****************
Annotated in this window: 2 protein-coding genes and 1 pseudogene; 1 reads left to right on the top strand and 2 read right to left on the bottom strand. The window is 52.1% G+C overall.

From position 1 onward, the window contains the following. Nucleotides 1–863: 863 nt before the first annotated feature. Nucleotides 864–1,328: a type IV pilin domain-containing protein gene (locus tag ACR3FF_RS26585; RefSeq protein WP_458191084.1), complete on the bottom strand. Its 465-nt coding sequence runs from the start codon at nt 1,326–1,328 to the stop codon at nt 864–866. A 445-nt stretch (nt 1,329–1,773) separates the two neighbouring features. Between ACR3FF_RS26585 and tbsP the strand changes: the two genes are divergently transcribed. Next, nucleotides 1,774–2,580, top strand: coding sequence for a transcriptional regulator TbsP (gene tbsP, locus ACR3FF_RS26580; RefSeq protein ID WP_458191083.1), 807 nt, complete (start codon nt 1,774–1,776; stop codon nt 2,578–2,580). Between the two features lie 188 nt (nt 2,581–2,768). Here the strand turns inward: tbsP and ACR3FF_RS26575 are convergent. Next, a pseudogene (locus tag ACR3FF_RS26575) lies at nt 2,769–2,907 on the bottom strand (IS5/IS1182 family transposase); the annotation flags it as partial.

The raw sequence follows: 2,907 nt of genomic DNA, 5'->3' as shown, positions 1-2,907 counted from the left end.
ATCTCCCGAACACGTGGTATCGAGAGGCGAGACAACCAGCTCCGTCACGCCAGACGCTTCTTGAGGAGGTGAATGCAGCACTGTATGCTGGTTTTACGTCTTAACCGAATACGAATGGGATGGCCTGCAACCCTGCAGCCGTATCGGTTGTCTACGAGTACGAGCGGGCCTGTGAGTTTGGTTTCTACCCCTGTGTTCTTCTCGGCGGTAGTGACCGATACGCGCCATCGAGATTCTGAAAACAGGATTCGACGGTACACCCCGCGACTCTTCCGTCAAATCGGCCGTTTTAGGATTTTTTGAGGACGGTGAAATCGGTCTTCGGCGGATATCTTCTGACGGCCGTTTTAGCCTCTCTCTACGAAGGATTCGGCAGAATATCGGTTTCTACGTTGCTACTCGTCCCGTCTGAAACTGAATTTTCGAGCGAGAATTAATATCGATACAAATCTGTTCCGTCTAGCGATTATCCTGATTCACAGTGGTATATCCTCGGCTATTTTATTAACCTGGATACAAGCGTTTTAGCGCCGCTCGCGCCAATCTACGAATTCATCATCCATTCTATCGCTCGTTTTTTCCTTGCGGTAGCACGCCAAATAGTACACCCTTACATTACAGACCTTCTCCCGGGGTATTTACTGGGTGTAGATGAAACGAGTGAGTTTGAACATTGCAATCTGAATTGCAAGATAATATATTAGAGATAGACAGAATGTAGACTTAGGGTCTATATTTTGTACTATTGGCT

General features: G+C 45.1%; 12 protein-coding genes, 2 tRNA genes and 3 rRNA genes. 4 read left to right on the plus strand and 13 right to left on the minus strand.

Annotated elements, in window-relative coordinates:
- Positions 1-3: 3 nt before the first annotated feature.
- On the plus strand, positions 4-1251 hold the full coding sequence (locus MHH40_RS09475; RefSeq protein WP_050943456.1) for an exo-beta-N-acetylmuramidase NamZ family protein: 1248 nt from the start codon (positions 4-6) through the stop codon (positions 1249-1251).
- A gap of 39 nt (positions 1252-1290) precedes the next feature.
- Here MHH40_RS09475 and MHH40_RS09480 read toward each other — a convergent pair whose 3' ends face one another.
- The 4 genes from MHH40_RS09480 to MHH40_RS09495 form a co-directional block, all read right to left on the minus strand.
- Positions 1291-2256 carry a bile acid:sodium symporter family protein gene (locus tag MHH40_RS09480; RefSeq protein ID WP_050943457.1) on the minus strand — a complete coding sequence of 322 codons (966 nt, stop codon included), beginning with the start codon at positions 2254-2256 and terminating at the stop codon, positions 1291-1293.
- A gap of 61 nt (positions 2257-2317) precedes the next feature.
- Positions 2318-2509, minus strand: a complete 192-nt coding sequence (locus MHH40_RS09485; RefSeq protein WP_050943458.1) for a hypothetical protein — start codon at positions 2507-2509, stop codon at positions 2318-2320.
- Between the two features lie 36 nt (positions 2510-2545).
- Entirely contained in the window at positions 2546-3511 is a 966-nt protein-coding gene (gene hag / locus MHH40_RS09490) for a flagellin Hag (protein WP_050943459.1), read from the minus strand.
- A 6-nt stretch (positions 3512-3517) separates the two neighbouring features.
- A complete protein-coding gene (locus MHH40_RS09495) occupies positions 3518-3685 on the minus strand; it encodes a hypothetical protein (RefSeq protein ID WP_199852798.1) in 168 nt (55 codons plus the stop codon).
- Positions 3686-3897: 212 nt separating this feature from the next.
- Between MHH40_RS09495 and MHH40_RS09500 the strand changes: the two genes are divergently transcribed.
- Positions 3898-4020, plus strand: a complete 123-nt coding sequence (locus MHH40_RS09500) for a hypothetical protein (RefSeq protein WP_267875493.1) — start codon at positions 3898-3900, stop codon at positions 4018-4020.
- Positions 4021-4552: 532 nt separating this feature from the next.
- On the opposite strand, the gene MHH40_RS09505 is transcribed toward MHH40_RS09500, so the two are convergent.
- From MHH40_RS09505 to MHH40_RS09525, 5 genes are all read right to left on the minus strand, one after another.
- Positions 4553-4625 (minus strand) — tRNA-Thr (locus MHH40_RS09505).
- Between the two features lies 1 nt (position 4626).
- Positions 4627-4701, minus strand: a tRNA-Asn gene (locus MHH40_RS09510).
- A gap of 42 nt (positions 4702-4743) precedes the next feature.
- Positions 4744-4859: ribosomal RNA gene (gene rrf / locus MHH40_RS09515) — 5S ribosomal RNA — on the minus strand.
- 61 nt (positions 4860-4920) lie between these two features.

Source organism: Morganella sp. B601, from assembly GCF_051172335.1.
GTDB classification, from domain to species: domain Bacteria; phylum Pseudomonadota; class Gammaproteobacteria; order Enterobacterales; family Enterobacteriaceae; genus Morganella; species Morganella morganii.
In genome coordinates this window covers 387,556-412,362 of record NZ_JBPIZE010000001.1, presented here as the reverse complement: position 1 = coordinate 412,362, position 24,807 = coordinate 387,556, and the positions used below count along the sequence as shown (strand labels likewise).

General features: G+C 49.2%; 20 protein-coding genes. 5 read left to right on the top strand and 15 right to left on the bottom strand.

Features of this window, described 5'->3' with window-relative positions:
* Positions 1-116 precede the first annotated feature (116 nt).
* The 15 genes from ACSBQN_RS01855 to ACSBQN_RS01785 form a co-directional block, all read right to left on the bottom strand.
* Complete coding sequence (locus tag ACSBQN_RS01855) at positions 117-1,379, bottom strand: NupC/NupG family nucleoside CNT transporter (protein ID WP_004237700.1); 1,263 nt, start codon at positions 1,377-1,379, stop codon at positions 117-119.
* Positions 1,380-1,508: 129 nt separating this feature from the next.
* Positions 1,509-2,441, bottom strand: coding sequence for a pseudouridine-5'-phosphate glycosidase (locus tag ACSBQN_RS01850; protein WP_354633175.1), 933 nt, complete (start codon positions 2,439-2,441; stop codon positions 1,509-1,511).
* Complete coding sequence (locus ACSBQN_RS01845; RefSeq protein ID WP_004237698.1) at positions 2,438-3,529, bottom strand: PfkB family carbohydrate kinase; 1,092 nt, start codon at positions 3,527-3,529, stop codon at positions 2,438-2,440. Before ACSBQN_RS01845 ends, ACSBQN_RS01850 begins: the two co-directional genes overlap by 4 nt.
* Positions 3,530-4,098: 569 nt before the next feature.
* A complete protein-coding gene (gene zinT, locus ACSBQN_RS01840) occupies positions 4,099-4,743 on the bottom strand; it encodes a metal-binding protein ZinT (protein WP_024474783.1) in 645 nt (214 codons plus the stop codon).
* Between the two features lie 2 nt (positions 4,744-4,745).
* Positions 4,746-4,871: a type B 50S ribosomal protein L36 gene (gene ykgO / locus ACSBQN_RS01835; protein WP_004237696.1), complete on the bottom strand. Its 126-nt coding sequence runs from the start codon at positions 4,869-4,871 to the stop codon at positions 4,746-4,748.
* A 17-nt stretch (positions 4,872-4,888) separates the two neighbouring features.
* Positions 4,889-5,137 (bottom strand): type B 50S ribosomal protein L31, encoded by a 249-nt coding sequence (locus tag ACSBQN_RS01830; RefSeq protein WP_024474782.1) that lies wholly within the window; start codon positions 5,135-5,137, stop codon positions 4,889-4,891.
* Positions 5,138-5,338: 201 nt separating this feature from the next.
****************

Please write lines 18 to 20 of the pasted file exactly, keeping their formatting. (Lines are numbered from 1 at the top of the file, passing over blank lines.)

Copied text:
- A complete protein-coding gene (locus MHH40_RS09495) occupies positions 3518-3685 on the minus strand; it encodes a hypothetical protein (RefSeq protein ID WP_199852798.1) in 168 nt (55 codons plus the stop codon).
- Positions 3686-3897: 212 nt separating this feature from the next.
- Between MHH40_RS09495 and MHH40_RS09500 the strand changes: the two genes are divergently transcribed.